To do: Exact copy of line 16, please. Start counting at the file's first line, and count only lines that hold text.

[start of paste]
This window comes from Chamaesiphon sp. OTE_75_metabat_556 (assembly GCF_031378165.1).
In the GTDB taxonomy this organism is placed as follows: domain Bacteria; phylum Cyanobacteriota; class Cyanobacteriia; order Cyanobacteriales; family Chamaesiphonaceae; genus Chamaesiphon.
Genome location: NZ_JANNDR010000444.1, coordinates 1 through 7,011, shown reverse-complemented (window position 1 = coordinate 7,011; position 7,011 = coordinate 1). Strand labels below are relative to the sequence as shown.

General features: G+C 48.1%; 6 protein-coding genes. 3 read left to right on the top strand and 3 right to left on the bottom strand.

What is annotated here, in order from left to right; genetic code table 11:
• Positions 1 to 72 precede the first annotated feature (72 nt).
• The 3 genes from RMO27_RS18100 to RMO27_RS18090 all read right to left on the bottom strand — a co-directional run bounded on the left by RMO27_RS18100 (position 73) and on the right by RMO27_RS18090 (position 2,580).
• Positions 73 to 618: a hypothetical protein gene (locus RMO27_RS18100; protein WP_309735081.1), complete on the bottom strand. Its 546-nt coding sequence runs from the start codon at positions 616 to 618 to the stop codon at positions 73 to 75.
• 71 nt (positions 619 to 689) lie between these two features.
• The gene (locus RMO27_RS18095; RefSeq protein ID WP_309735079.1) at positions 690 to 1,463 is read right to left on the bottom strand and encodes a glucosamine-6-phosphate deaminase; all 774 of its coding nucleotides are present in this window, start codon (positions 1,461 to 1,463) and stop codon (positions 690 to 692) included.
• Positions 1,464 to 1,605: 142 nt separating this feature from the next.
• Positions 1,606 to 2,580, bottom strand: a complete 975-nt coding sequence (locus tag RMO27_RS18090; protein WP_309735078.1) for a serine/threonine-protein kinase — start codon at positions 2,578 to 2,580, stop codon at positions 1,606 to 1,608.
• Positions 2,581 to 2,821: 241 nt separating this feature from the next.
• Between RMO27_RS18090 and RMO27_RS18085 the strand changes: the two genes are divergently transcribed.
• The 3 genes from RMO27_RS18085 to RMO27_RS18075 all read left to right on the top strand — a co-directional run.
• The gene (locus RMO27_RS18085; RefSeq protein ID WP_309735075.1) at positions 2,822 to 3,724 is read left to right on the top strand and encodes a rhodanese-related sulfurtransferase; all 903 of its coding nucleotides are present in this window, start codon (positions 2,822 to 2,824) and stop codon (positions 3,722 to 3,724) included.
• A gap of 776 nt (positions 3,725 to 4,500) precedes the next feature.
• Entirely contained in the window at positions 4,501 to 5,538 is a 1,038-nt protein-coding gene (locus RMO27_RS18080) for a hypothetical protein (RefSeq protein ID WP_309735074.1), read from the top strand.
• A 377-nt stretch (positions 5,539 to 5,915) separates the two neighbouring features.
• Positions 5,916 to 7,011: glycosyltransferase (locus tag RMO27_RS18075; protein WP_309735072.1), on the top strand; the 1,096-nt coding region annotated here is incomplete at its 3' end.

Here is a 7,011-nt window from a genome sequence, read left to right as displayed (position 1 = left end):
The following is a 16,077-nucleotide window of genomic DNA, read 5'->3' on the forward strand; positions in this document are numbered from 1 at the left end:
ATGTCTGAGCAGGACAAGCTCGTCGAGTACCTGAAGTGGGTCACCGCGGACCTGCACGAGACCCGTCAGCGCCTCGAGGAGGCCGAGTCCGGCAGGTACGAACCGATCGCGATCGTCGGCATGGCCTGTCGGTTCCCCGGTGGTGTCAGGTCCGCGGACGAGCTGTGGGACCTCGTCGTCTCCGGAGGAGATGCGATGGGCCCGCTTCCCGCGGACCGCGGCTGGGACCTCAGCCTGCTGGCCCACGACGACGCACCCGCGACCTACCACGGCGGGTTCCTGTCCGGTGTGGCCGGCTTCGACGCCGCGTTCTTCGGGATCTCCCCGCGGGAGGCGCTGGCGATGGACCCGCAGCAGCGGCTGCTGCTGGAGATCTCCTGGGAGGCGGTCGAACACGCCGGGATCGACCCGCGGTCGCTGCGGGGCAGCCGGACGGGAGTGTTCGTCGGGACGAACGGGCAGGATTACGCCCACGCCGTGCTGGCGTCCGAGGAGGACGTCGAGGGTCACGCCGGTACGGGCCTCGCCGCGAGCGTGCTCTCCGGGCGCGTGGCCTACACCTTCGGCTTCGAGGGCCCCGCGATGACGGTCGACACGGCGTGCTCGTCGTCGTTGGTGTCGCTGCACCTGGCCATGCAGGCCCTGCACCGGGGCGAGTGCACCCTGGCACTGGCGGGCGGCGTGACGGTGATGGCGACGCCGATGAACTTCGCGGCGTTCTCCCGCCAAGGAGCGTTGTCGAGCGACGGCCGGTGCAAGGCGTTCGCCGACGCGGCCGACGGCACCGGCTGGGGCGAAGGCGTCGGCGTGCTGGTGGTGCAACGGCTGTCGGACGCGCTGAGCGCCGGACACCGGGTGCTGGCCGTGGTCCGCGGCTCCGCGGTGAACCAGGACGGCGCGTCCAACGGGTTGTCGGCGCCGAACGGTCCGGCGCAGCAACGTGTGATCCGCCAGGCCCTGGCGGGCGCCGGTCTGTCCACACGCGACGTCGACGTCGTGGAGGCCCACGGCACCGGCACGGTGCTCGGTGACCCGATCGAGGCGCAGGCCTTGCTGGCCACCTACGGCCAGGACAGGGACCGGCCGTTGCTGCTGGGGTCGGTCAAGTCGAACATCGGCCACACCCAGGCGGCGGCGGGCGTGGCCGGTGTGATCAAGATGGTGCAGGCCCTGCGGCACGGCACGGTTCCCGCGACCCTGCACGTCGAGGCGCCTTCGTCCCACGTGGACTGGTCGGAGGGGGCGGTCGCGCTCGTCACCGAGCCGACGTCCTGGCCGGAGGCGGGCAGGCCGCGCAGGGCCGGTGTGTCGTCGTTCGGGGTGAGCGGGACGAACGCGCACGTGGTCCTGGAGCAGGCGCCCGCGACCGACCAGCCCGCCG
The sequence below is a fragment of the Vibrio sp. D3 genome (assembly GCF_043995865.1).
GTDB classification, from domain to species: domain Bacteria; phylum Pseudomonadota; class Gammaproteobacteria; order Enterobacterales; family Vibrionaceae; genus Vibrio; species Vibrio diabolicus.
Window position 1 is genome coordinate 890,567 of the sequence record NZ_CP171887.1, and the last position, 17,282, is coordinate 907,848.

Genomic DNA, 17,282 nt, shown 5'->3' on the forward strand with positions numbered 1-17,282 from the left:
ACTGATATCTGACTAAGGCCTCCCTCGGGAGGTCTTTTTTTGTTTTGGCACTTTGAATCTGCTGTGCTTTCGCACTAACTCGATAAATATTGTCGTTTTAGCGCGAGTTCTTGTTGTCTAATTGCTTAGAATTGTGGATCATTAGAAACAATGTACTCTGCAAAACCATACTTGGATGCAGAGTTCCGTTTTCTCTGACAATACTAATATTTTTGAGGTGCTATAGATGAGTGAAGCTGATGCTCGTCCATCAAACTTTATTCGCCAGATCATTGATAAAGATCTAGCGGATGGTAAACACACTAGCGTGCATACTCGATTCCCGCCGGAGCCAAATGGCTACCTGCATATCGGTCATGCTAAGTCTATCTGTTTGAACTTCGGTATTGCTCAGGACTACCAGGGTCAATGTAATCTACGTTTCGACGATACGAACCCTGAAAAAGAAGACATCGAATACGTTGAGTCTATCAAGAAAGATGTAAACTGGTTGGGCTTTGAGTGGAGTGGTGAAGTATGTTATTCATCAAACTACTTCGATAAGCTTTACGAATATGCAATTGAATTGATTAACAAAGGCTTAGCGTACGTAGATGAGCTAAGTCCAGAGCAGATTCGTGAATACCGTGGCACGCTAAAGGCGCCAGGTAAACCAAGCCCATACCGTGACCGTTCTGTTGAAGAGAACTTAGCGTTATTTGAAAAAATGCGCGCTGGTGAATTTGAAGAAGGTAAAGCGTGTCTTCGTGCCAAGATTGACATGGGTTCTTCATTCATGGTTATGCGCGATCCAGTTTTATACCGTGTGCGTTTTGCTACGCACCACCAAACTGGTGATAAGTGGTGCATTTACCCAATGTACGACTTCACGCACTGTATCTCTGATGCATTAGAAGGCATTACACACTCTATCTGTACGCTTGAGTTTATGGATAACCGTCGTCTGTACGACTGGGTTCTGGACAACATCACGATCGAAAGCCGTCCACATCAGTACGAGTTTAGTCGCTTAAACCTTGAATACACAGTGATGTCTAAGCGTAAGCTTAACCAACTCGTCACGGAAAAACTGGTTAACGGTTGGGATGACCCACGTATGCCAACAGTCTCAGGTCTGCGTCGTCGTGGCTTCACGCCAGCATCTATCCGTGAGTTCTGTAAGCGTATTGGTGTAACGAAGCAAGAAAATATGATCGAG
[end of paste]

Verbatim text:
• The gene (locus RMO27_RS18085; RefSeq protein ID WP_309735075.1) at positions 2,822 to 3,724 is read left to right on the top strand and encodes a rhodanese-related sulfurtransferase; all 903 of its coding nucleotides are present in this window, start codon (positions 2,822 to 2,824) and stop codon (positions 3,722 to 3,724) included.